Sustaining the human ecology - Guilford Young Graduation Ceremony 2015

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Home > Archbishop > Addresses > Sustaining the human ecology - Guilford Young Graduation Ceremony 2015


Tonight our graduation ceremony began with a reflection on the encyclical on the environment by Pope Francis, Laudato Si. Inspired by the hymn in praise of creation by his namesake St Francis of Assisi the Pope called all of us to care for what he has called, “our common home”.

As graduands of Guilford Young College you look now to your future, tonight you have been invited by the reflection to carry into your future a care for the earth as our common home. I am sure it is a message that you readily embrace.

The Pope spoke eloquently about the beauty of creation and the threats to the future of the natural environment.

His forthrightness on this subject has been warmly received. In speaking about care for the natural environment the Pope also included consideration of what he calls “human ecology”. Pope Francis asks us to also involve our own bodies in ecological thought. We human beings do not stand outside the environment for we are intimately part of it.

He makes a very interesting comment: “The acceptance of our bodies as God’s gift is vital for welcoming and accepting the entire world as a gift from the Father and our common home, whereas thinking that we enjoy absolute power over our own bodies turns, often subtly, into thinking that we enjoy absolute power over creation”. (LS #155) Pope Francis invites us to embrace who we are as men and women as a gift. Just as this letter is critical of attitudes that allow people to plunder the environment, so the Pope encourages us to adopt attitudes of respect for our bodies.

The Pope proposes that to be good stewards of the world around us we must begin by being good stewards of our own selves. He speaks of accepting our own body, caring for it and accepting its full meaning.  Pope Francis goes on to say, “Also, valuing one’s own body in its femininity or masculinity is necessary if I am going to be able to recognize myself in an encounter with someone who is different”. As the world around is a wonderful gift of God to us, so too is our human nature. Masculinity and femininity are gifts to be prized. They are God’s gift to us and part of his wise plan.

He comments that a human ecology invites us to discover that we are part of creation and that there is a natural moral law that characterizes human life. Discovering and living this natural law he says “is necessary for the creation of a more dignified environment”.

A year ago, in November 2014, Pope Francis commented at a symposium on the complementary nature of masculinity and femininity: “The crisis in the family has produced an ecological crisis, for social environments, like natural environments, need protection. And although the human race has come to understand the need to address conditions that menace our natural environments, we have been slower to recognize that our fragile social environments are under threat as well, slower in our culture, and also in our Catholic Church. It is therefore essential that we foster a new human ecology”.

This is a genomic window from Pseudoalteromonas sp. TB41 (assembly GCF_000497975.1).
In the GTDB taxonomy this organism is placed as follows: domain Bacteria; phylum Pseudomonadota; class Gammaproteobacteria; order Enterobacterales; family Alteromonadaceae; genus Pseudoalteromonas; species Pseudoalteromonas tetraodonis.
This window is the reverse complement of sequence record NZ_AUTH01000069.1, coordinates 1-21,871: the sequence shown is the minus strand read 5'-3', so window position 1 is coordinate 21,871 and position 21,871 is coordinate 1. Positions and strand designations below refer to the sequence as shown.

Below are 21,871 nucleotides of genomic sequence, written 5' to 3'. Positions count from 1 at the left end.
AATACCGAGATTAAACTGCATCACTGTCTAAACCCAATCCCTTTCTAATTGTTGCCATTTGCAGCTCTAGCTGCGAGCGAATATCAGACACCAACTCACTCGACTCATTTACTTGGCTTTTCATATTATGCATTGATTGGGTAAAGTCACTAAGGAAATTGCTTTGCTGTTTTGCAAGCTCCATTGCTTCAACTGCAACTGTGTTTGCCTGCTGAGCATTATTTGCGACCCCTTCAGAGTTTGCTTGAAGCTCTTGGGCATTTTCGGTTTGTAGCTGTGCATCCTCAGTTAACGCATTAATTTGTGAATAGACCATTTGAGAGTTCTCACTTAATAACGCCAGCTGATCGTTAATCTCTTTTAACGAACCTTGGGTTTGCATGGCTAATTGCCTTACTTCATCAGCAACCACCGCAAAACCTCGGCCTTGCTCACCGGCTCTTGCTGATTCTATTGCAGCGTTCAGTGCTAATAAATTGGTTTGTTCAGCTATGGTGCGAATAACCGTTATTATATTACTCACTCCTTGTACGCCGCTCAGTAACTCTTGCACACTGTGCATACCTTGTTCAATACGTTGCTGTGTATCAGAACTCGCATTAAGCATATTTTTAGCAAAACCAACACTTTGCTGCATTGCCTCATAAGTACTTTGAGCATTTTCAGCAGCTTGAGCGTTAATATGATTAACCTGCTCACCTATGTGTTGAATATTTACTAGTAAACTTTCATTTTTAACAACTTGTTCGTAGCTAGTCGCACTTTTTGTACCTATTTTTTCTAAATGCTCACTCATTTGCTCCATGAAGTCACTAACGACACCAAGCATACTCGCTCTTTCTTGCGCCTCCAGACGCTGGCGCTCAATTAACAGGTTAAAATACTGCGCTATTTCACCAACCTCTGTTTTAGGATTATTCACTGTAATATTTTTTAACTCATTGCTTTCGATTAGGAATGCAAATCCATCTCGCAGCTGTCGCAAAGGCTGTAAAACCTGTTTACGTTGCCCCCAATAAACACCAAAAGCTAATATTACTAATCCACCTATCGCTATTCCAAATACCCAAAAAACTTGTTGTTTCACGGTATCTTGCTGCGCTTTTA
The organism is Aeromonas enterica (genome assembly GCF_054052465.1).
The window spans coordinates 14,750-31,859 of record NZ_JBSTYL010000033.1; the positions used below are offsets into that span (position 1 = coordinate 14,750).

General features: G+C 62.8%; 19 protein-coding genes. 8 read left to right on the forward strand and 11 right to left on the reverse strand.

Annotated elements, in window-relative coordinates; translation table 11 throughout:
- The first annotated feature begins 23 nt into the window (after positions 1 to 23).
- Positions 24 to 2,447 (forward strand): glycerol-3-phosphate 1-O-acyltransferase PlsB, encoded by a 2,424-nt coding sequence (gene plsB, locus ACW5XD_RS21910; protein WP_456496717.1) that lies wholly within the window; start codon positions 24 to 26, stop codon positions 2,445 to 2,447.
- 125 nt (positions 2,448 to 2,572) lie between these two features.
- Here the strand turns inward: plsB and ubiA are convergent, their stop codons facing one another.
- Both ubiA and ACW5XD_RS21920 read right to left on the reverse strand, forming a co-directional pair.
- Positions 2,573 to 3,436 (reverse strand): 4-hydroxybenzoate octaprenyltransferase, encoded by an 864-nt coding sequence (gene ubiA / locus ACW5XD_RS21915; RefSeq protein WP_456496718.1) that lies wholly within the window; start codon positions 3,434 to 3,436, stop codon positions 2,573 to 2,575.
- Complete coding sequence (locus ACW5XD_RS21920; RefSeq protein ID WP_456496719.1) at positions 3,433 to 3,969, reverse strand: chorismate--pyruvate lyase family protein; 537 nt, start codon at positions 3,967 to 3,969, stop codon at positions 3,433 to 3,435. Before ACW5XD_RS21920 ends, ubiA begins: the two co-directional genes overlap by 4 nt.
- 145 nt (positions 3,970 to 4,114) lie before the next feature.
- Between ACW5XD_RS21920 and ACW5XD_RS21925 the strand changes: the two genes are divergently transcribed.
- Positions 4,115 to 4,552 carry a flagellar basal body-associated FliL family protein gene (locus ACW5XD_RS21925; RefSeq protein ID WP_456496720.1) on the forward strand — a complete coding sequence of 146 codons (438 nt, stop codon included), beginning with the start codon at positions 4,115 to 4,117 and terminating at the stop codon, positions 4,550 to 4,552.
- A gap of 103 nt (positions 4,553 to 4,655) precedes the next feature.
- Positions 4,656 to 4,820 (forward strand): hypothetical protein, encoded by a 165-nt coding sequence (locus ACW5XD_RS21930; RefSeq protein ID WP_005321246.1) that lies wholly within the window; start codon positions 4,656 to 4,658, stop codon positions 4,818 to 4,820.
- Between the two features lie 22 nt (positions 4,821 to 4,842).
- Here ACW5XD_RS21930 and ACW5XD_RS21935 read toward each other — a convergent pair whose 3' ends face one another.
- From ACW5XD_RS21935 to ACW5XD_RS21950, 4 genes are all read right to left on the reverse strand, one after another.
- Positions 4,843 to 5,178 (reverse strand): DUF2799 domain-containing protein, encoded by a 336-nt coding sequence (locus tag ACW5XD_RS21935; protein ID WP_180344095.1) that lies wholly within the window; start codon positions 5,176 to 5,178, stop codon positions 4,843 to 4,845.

We come to discover that the natural world is governed by all sorts of laws, for example, in spring buds shoot forth on barren branches. We are witnessing this wonder of new life all around us at the present time. Somehow nature knows when it is spring. Nature springs into new fruitfulness and beauty. Similarly as human beings we have inner laws of nature. One of those is the distinctiveness of masculinity and femininity.

Pope Francis has invited us to look at the masterful way in which created reality works around us. As we see the beauty of creation reflecting the wonderful providence of God, we are inspired to work towards its appropriate preservation.

He also invites us to look at ourselves as human beings. He invites us to see the beauty of our human nature. We are being invited to respect ourselves and embrace God’s provident plan for human life. As nature needs to be freed to be itself and flourish, so too we human beings need to know our nature and be ourselves.

It is on this basis that Pope Francis has said on a number of occasions that marriage between a man and a woman is deeply embedded in the wisdom of creation and the human ecology.  He said in his talk last year to the conference on the complementary nature of man and woman: “Do not fall into the trap of being swayed by political notion. Family is an anthropological fact – a socially and culturally related fact. We cannot qualify it based on ideological notions or concepts important only at one time in history. We can’t think of conservative or progressive notions. Family is a family. It can’t be qualified by ideological notions. Family is per se. It is a strength per se”.

Pope Francis has invited us all to contemplate the beauty of nature and to praise God for what he has created. He invites us also to see the beauty of human life and to praise God for what he has created.

My dear graduands, as you go forth from Guilford Young College be the generation that works to preserve the integrity of the natural environment and be the generation who strives to preserve the human ecology.

God’s provision for us is wise and beautiful.

Archbishop Julian Porteous
Thursday, October 29, 2015